Repair of Moisture Defects: For short moisture intrusion, the damage can be superficial and may disappear after the wood has dried out to its original moisture content. The cause could be seasonal changes. If a floor was not dry at the time of installation or absorbed moisture after installation, cupping or crowning will occur. In some cases, the floor can be re-sanded and refinished, but only after is has been confirmed that the source of the problem is eliminated and the floor planks are dry now. If defects are so severe that permanent damage to the structure of the wood has occurred, there is no cure. Therefore, moisture problems have to be avoided before they occur.
See The challenge of Hardwood Floors.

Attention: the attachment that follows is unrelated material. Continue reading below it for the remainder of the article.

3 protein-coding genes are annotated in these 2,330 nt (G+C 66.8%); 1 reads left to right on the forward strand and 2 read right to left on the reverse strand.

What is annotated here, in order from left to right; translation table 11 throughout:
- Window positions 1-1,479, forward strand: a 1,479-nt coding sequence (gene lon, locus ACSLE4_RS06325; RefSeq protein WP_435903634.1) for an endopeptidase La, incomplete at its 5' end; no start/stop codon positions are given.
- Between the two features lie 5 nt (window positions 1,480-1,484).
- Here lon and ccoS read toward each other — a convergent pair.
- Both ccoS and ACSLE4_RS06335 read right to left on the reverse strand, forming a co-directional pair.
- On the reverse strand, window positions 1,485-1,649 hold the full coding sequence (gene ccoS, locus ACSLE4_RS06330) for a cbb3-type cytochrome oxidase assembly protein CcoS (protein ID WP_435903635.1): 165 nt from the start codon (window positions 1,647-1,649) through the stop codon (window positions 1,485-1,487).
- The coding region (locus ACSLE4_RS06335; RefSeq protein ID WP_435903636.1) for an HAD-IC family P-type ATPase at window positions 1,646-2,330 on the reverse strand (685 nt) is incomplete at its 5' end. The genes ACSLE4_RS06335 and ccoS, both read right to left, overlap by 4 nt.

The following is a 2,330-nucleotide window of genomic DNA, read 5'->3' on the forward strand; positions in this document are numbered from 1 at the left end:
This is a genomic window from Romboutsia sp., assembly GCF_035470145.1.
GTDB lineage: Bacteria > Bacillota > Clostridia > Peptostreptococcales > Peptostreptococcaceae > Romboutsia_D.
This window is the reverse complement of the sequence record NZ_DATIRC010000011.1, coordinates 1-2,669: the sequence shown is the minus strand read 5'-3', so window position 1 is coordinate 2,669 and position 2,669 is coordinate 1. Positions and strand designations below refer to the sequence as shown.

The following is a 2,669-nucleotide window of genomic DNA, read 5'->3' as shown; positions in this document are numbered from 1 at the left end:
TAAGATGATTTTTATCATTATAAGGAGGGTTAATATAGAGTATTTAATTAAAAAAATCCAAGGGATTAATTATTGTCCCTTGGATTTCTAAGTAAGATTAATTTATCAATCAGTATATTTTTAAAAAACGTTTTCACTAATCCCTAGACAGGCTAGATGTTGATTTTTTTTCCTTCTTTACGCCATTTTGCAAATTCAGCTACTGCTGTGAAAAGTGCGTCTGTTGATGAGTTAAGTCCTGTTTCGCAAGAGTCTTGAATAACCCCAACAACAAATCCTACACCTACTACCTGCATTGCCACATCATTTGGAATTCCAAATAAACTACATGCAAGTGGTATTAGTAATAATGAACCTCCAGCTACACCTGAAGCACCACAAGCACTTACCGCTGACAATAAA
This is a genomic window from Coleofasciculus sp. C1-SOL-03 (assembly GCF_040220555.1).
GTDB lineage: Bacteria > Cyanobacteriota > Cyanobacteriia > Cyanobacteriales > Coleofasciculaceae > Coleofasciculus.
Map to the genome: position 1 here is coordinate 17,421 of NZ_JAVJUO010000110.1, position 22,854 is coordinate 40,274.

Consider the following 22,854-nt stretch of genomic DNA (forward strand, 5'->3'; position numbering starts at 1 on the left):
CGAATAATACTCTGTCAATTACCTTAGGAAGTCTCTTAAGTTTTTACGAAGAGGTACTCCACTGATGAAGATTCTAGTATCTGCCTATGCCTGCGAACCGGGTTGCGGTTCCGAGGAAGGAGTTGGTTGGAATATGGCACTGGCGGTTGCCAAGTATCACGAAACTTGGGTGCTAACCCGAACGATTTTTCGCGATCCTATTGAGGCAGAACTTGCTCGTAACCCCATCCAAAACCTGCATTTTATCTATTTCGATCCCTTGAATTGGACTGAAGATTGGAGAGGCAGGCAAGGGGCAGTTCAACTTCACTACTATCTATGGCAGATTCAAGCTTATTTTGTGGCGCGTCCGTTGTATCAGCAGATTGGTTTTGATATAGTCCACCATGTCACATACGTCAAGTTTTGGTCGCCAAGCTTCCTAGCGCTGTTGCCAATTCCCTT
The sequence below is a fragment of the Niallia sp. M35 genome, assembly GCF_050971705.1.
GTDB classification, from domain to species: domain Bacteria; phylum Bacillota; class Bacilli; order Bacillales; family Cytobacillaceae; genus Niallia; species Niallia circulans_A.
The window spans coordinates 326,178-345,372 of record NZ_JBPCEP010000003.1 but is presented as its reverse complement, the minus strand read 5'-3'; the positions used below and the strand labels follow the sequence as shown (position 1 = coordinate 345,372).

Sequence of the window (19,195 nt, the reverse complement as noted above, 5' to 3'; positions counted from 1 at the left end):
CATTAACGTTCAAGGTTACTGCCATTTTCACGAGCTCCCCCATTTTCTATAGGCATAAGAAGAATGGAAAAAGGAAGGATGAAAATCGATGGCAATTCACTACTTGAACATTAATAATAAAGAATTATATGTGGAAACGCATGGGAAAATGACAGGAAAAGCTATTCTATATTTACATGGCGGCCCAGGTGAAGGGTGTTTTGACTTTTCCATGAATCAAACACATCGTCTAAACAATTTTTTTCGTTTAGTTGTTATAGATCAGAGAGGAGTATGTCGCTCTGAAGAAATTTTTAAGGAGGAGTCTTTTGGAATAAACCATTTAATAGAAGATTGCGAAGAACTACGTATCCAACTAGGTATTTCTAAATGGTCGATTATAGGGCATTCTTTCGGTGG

Moisture Measuring and Record Keeping are worthwhile:
Determine the moisture content before you start a job, do not waste time and money on wet wood. Keeping records of your measurements will help when problems occur. Then, you can go back and check the moisture history of the lumber involved. And if nothing else try avoiding making the same mistake again.
For moisture related claims after floor or cabinet installations: In case of complaints the question always comes up, who is to blame. The problem may be very obvious, but the cause for the problem is often hard to find: The homeowner turning the air-conditioning off, the cabinet maker or floor supplier delivering products with too much moisture, the installer making mistakes, the contractor not checking the concrete slab, drywall or wood moisture, etc. Taking moisture measurements and keeping records is important until the job is completed.
See Flooring Moisture Report.
For water damage restoration: To get paid for your work, you need records to show the extend of the damage and you need records to show that the problem is no longer there.
Every recorded moisture reading has to indicate the measured value, wood species setting, the moisture meter model, date and location, where the readings were taken.